• Early puberty - it is worrying that puberty is starting younger, with most girls starting their periodsat primary schoolLate pregnancy - many woman are opting to have children laterLate onset menopauseNot having children and not breastfeeding - this was known as early as the 18th century when adoctor in Italy noticed that nuns had higher levels of breast cancer than the general populationBeing overweight - this applies mainly to post-menopausal womenAlcohol - over-consumption increases the risk of breast cancerAcknowledged risk factors account for around 50% of breast cancer cases. For the remainder,there are no definite reasons.There are a growing number of scientists, commercial companies and individuals who believe thatthis remaining 50% is due to the rise of the number of chemicals which have been introduced overthe past 50 years. They are used in our food, in our toiletries, in the workplace, in our clothes, inour furnishings - in fact, in every aspect of our lives. Many of these chemicals are endocrinedisrupting chemicals (EDCs), also known as hormone disruptors or oestrogen mimickers. Insimple terms, they act like oestrogen in our bodies and could be responsible for changing ourdelicate hormone balance which controls events like pregnancy, puberty, menopause.An interesting example of the levels of oestrogen of British women was examined in acollaborative study undertaken in the late 80s between Oxford University, the Chinese Academyof Preventive Medicine Beijing, Guys, and the Dept. of Preventive Medicine, L.A., California. Theycompared blood-serum concentrations of hormones linked to breast cancer between women inrural China and in Britain. The results showed that British women who are exposed to toxicchemicals in their everyday lives had increasingly higher levels of oestradiol (oestrogen) thanwomen living a rural lifestyle in China (see table below).On this theme, the Guardian online reported on 22/05/07 that Beijing blames pollutants for rise inkiller cancers.Oestradiol levels higher in British women by: Age 35 - 44 36% Age 45 - 54 90% Age 55 - 64171%SECRET #4 MOST OF THE MONEY SPENT ON RESEARCH IS NOT GOING INTOPREVENTION TO ENSURE THAT FEWER WOMEN SUFFER THE DEVASTATING EFFECTSOF BREAST CANCER IN THE FUTURE.As we know, billions of pounds are raised every year worldwide in the name of breast cancer andmost of this money is received by the mainstream breast cancer charities. In my opinion, the areaswhich should be targeted by these funds are prevention, treatment and care. You would probablyexpect these areas, at least, to be treated with equal importance and the funds available allocatedaccordingly.Lets first take a look at the mainstream breast cancer charities in this country, namely CancerResearch UK (who obviously deal with all cancers), Breakthrough Breast Cancer, Breast CancerCampaign and Breast Cancer Care.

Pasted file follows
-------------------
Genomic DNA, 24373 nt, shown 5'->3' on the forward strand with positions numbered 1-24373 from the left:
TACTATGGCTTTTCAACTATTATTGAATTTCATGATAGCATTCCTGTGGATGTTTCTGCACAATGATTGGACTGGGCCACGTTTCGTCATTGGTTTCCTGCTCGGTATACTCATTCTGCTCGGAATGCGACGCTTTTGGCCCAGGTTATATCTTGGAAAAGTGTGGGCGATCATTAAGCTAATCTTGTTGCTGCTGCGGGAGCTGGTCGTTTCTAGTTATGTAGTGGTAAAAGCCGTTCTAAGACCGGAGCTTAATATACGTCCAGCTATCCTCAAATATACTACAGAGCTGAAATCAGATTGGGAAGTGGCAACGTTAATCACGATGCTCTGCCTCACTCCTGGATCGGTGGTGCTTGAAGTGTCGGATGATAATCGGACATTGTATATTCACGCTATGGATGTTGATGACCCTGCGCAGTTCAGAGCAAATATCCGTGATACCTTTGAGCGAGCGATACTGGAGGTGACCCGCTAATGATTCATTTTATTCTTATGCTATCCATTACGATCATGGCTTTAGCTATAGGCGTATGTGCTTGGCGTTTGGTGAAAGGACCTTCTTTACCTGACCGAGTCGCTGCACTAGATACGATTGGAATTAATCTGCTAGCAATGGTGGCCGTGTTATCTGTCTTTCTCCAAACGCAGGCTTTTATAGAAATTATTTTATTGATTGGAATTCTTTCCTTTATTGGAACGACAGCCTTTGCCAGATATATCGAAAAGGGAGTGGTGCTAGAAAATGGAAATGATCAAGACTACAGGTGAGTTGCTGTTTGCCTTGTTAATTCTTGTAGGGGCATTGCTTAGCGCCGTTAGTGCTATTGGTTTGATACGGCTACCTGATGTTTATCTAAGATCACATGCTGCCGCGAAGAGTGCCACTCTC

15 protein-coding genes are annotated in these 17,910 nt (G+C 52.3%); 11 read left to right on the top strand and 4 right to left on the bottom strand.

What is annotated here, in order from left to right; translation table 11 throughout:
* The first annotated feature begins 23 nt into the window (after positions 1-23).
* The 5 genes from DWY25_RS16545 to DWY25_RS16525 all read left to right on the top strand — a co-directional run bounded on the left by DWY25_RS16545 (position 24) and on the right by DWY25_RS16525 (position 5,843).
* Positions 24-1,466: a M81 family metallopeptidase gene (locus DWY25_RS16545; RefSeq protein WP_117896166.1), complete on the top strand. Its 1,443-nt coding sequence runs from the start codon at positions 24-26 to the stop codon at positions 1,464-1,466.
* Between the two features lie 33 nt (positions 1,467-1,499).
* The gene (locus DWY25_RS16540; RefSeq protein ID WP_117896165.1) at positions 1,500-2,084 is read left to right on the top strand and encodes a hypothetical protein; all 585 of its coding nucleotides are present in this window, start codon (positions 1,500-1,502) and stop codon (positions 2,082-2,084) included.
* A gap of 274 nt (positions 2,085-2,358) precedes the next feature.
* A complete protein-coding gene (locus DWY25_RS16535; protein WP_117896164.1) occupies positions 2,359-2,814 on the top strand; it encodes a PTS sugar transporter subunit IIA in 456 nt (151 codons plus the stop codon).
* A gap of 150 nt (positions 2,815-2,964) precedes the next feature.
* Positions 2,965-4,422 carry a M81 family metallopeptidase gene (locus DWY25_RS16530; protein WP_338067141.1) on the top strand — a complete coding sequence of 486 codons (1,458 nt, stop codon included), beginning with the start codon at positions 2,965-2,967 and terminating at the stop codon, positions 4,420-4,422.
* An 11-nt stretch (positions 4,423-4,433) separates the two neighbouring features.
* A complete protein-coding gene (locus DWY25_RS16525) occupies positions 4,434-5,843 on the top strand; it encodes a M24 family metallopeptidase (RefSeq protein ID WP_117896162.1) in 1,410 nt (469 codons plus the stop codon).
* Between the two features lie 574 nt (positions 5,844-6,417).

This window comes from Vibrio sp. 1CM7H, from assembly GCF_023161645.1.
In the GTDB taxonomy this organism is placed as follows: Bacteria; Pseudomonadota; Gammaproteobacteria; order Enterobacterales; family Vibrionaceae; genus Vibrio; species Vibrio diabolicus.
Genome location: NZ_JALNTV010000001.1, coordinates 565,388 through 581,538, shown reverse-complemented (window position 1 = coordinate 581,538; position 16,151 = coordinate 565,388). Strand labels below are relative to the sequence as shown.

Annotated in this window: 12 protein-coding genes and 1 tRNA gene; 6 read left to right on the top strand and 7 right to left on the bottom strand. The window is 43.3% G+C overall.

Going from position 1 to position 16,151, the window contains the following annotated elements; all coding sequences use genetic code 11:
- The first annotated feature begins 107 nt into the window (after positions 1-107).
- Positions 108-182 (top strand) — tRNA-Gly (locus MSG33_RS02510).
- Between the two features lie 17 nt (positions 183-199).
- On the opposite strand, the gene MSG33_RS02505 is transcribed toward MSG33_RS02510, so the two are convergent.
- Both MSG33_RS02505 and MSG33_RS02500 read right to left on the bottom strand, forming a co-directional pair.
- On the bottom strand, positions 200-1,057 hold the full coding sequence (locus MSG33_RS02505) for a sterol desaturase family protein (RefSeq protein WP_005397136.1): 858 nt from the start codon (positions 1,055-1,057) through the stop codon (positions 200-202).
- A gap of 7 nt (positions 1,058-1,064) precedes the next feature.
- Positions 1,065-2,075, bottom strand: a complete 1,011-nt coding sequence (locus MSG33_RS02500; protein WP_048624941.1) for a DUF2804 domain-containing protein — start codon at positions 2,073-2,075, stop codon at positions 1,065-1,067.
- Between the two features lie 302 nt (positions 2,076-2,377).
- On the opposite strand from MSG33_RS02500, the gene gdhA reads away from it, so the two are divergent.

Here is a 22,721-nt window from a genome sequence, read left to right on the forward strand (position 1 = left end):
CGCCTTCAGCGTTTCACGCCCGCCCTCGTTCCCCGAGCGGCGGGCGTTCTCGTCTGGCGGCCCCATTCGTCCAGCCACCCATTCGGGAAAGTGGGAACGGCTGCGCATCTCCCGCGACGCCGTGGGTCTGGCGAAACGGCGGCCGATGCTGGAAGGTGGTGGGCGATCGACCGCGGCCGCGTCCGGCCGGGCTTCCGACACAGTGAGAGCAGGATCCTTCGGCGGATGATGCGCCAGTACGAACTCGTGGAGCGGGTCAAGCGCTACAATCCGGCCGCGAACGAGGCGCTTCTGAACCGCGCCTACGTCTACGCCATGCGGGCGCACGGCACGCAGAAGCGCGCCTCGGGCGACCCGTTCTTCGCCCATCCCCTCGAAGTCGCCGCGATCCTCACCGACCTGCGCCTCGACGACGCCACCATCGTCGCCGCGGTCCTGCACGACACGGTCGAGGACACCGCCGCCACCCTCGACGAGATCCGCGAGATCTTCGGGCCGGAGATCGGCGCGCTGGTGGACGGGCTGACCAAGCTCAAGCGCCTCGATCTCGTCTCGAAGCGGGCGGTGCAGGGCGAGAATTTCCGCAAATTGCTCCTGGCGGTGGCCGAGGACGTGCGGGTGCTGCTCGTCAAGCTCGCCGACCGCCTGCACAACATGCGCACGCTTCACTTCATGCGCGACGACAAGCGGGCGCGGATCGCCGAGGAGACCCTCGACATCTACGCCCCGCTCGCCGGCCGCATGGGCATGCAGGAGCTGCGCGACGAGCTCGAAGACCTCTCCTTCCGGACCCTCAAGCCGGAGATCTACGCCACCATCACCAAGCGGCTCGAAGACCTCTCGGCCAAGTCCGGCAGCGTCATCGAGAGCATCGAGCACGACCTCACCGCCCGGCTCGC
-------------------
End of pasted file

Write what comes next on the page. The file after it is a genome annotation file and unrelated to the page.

• Cancer Research UK has done a huge amount of research into breast cancer and their websitehas a wealth of useful information with a lot of detail on breast cancer. Their slogan is TogetherWe Will Beat Cancer. The charity offers funding schemes to scientists. Their research strategy isdirected at reducing mortality from cancer and more women are surviving breast cancer than everbefore. Cancer Research UK is looking trying to prevent breast cancer in women known to be athigh risk of developing it (approx 10% of sufferers). Doctors have looked into using tamoxifen andother hormone blocking drugs such as anastrozole (Arimidex) to lower the risk of breast cancer inwomen with a strong family history. This work has to be done very carefully. These women arehealthy and the treatment aimed at preventing breast cancer must not risk their health in otherways.Breakthrough Breast Cancer supports a programme of cutting-edge biological research to reachtheir vision of a future free from the fear of breast cancer. Breakthrough set up the UKs firstdedicated breast cancer research centre in 1999, the Breakthrough Toby Robins Breast CancerResearch Centre. Breakthrough is funding The Generations Study whosepurpose is primarily toinvestigate environmental, behavioural, hormonal and genetic causes of breast cancer, andsecondarily to investigate the causes of other cancers and diseases, by means of a UK cohortstudy to be established of more than 100,000 women in the UK aged 18 years and older at entry.However, when you look at environmental factors as a possible risk factor, it seems to bedismissed because it is too difficult to research due to the huge amount of chemicals to which weare exposed in our everyday lives. You can read more at their website under "risk factors".As I have mentioned, I am one of the many people who believe that certain chemicals which actlike oestrogen in our bodies are a contributing factor in rising breast cancer rates. I amdisappointed to see that Breakthrough are not even including this as a possible risk factor,particularly as we know that excessive oestrogen has been linked to breast cancer cell growth.Breast Cancer Campaign cites its mission is to beat breast cancerby funding innovative world-class research to understand how breast cancer develops, leading to improved diagnosis,treatment, prevention and cure. The charity is supporting 97 projects worth over £12.8million in 41 locations throughout the UK. Over the past 13 years, Campaign has awarded 232grants with a total value of over £23 million to universities, medical schools / teachinghospitals and research institutes across the UK. Campaigns breast cancer research gap analysisdocument has been published by the open access journal Breast Cancer Research. Thedocument entitled Evaluation of the current knowledge limitations in breast cancer research: agap analysis is the product of two and a half year project. It involved around 60 of the key breastcancer scientists in the UK.Through their website, they sell products of various types and the companies who own thosebrands donate part of their profits to the Campaign. They include things like lip gloss, perfume,toiletries, clothing and stationery. Some of us would say that many of the products include harmfulingredients and are not actually contributing to the breast health of the ladies buying them! I wasalso disappointed that, although they mention prevention in their mission statement, I have one oftheir leaflets that shows prevention only receives 1% of their budget.Breast Cancer Care, as its name suggests, is primarily concerned with the care and treatment of